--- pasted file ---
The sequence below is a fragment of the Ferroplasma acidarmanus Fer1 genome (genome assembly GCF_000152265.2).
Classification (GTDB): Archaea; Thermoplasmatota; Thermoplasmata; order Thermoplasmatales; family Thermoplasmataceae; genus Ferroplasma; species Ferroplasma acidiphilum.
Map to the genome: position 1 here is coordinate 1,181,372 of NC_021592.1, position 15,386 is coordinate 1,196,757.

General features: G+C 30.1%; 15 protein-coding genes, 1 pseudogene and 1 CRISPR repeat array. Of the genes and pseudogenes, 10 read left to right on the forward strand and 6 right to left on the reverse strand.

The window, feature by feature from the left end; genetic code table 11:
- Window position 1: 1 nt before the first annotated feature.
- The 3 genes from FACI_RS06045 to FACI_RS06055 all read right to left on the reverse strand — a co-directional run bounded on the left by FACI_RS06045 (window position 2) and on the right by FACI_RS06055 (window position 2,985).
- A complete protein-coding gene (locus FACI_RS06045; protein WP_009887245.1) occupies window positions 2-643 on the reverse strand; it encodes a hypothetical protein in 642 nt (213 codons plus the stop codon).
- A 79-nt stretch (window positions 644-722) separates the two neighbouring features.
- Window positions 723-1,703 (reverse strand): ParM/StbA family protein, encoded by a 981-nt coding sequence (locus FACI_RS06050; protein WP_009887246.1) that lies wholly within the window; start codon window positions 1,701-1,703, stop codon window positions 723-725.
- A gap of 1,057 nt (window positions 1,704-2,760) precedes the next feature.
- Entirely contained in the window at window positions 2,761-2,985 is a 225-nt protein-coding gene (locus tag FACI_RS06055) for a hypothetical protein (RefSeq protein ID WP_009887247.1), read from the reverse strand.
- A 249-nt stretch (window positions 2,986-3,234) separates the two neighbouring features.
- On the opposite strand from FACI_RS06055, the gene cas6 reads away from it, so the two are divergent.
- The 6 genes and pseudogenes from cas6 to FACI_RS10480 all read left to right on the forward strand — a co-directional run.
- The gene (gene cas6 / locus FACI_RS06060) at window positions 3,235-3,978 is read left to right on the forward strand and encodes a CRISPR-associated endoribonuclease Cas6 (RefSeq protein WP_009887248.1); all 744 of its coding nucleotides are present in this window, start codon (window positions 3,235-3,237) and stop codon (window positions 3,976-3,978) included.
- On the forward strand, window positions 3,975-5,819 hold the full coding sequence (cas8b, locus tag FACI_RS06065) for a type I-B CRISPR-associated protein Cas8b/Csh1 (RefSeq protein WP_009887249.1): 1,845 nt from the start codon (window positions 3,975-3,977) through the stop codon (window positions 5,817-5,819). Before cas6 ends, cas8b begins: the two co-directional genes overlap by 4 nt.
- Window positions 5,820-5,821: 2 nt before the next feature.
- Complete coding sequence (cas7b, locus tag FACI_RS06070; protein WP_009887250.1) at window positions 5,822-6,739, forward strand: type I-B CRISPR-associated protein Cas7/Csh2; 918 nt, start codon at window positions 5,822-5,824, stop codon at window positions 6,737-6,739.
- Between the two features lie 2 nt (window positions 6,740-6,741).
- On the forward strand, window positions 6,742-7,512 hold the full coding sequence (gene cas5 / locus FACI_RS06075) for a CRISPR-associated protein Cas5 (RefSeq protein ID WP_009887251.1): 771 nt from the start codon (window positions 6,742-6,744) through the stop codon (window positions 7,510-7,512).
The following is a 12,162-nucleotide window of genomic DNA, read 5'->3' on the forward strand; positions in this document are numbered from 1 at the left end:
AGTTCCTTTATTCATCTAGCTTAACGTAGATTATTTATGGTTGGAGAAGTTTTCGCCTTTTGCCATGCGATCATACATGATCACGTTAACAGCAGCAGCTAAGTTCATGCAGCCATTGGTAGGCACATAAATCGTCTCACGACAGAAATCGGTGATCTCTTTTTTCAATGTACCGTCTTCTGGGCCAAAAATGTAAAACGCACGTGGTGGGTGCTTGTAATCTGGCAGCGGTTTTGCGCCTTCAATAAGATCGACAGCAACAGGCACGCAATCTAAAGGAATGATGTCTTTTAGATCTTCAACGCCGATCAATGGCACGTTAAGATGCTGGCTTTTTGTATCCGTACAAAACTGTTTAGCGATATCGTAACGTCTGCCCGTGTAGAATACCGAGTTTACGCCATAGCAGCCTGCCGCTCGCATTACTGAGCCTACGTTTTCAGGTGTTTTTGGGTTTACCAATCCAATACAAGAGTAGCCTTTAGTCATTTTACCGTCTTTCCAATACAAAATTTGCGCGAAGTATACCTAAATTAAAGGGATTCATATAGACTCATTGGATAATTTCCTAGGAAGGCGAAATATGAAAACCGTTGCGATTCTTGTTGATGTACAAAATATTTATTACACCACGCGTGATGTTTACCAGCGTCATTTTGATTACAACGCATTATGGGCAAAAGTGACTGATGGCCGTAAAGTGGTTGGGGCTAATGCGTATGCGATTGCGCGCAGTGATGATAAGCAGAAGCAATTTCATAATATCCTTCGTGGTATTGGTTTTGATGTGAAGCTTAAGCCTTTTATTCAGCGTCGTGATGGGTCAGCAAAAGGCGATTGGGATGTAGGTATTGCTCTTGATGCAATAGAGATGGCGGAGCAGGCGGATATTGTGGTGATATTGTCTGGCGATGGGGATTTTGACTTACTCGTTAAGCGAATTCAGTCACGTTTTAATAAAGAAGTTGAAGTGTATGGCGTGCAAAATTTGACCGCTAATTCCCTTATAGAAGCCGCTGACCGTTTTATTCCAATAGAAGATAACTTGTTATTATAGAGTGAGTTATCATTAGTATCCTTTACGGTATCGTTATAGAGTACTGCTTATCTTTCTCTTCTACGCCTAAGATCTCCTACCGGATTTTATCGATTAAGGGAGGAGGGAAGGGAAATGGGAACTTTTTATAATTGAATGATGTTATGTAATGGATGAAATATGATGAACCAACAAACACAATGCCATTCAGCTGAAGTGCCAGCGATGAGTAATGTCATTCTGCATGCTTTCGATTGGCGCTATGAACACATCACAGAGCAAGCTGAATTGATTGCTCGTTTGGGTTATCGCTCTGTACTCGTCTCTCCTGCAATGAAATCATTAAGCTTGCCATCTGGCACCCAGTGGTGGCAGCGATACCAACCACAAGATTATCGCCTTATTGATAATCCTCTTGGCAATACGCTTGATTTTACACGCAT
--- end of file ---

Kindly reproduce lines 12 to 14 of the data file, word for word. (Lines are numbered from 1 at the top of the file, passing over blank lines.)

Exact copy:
- Entirely contained in the window at window positions 2,761-2,985 is a 225-nt protein-coding gene (locus tag FACI_RS06055) for a hypothetical protein (RefSeq protein ID WP_009887247.1), read from the reverse strand.
- A 249-nt stretch (window positions 2,986-3,234) separates the two neighbouring features.
- On the opposite strand from FACI_RS06055, the gene cas6 reads away from it, so the two are divergent.